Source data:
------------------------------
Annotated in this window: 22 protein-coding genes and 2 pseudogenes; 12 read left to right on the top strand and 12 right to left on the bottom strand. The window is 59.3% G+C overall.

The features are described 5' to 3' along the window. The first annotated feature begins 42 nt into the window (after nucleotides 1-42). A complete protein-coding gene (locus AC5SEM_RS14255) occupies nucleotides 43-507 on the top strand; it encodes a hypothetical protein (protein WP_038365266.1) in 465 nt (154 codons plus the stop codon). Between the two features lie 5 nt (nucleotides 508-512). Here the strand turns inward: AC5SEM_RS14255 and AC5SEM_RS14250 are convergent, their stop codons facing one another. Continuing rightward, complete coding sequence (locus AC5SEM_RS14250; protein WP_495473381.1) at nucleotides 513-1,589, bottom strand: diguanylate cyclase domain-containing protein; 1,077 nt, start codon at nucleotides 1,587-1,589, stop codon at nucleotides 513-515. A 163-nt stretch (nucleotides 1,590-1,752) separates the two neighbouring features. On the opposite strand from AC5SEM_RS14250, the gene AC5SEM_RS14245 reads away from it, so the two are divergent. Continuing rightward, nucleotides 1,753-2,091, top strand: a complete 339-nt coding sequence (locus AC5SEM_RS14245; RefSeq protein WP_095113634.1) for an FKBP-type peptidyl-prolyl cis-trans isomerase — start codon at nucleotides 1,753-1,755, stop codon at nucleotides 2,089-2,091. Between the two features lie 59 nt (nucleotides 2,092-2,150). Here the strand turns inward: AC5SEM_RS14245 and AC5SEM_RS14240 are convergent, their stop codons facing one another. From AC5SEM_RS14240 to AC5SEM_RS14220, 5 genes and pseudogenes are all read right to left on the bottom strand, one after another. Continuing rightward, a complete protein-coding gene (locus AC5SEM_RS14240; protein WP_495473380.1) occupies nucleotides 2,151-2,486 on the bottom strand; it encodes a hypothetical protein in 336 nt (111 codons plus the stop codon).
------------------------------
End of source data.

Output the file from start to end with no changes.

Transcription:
Annotated in this window: 22 protein-coding genes and 2 pseudogenes; 12 read left to right on the top strand and 12 right to left on the bottom strand. The window is 59.3% G+C overall.

The features are described 5' to 3' along the window. The first annotated feature begins 42 nt into the window (after nucleotides 1-42). A complete protein-coding gene (locus AC5SEM_RS14255) occupies nucleotides 43-507 on the top strand; it encodes a hypothetical protein (protein WP_038365266.1) in 465 nt (154 codons plus the stop codon). Between the two features lie 5 nt (nucleotides 508-512). Here the strand turns inward: AC5SEM_RS14255 and AC5SEM_RS14250 are convergent, their stop codons facing one another. Continuing rightward, complete coding sequence (locus AC5SEM_RS14250; protein WP_495473381.1) at nucleotides 513-1,589, bottom strand: diguanylate cyclase domain-containing protein; 1,077 nt, start codon at nucleotides 1,587-1,589, stop codon at nucleotides 513-515. A 163-nt stretch (nucleotides 1,590-1,752) separates the two neighbouring features. On the opposite strand from AC5SEM_RS14250, the gene AC5SEM_RS14245 reads away from it, so the two are divergent. Continuing rightward, nucleotides 1,753-2,091, top strand: a complete 339-nt coding sequence (locus AC5SEM_RS14245; RefSeq protein WP_095113634.1) for an FKBP-type peptidyl-prolyl cis-trans isomerase — start codon at nucleotides 1,753-1,755, stop codon at nucleotides 2,089-2,091. Between the two features lie 59 nt (nucleotides 2,092-2,150). Here the strand turns inward: AC5SEM_RS14245 and AC5SEM_RS14240 are convergent, their stop codons facing one another. From AC5SEM_RS14240 to AC5SEM_RS14220, 5 genes and pseudogenes are all read right to left on the bottom strand, one after another. Continuing rightward, a complete protein-coding gene (locus AC5SEM_RS14240; protein WP_495473380.1) occupies nucleotides 2,151-2,486 on the bottom strand; it encodes a hypothetical protein in 336 nt (111 codons plus the stop codon).